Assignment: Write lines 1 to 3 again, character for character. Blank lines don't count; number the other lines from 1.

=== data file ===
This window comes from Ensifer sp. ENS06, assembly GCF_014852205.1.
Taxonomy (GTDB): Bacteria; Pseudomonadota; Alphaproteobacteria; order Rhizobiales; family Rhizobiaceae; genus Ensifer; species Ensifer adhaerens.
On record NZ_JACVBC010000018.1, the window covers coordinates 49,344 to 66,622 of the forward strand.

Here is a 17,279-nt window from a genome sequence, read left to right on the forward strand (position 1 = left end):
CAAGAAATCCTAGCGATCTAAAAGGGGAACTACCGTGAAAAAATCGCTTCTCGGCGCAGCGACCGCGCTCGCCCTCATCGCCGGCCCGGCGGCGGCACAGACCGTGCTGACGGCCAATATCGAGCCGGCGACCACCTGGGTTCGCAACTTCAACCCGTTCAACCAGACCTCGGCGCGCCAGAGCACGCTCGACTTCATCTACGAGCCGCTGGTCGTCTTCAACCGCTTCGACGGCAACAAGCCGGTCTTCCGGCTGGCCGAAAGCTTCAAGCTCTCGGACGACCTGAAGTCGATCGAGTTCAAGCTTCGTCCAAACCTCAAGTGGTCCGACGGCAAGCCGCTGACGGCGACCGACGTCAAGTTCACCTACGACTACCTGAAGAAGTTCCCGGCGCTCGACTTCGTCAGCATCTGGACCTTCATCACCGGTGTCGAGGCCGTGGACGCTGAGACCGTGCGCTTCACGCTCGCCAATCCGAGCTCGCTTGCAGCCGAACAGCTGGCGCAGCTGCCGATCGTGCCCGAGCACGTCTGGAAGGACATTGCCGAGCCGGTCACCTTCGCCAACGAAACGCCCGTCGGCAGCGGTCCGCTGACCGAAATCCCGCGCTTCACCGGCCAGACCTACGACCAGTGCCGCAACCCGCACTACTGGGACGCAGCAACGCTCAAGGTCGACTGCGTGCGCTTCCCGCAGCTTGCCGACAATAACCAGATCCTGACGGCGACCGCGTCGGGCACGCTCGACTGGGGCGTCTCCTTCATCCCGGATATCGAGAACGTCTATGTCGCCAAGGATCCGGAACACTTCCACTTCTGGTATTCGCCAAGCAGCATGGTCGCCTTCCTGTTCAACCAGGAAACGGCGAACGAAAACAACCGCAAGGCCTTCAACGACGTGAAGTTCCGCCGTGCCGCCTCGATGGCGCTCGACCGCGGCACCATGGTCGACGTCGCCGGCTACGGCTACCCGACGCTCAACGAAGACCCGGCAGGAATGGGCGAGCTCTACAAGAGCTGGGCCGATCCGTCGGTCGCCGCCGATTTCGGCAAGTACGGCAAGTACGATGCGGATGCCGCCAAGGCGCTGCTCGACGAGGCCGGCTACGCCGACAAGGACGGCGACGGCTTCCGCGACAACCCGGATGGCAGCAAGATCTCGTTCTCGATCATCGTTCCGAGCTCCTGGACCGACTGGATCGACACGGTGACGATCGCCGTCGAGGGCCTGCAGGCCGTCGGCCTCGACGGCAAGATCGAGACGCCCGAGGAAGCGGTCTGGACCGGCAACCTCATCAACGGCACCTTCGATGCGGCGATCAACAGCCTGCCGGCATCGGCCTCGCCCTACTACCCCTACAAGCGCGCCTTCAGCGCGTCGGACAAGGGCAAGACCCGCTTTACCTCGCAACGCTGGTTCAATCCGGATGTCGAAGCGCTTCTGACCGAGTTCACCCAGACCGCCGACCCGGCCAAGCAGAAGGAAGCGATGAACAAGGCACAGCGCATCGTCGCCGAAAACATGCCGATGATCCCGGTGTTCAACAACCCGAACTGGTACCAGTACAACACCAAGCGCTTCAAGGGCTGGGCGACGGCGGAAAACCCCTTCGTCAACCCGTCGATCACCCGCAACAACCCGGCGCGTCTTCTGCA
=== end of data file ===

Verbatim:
This window comes from Ensifer sp. ENS06, assembly GCF_014852205.1.
Taxonomy (GTDB): Bacteria; Pseudomonadota; Alphaproteobacteria; order Rhizobiales; family Rhizobiaceae; genus Ensifer; species Ensifer adhaerens.
On record NZ_JACVBC010000018.1, the window covers coordinates 49,344 to 66,622 of the forward strand.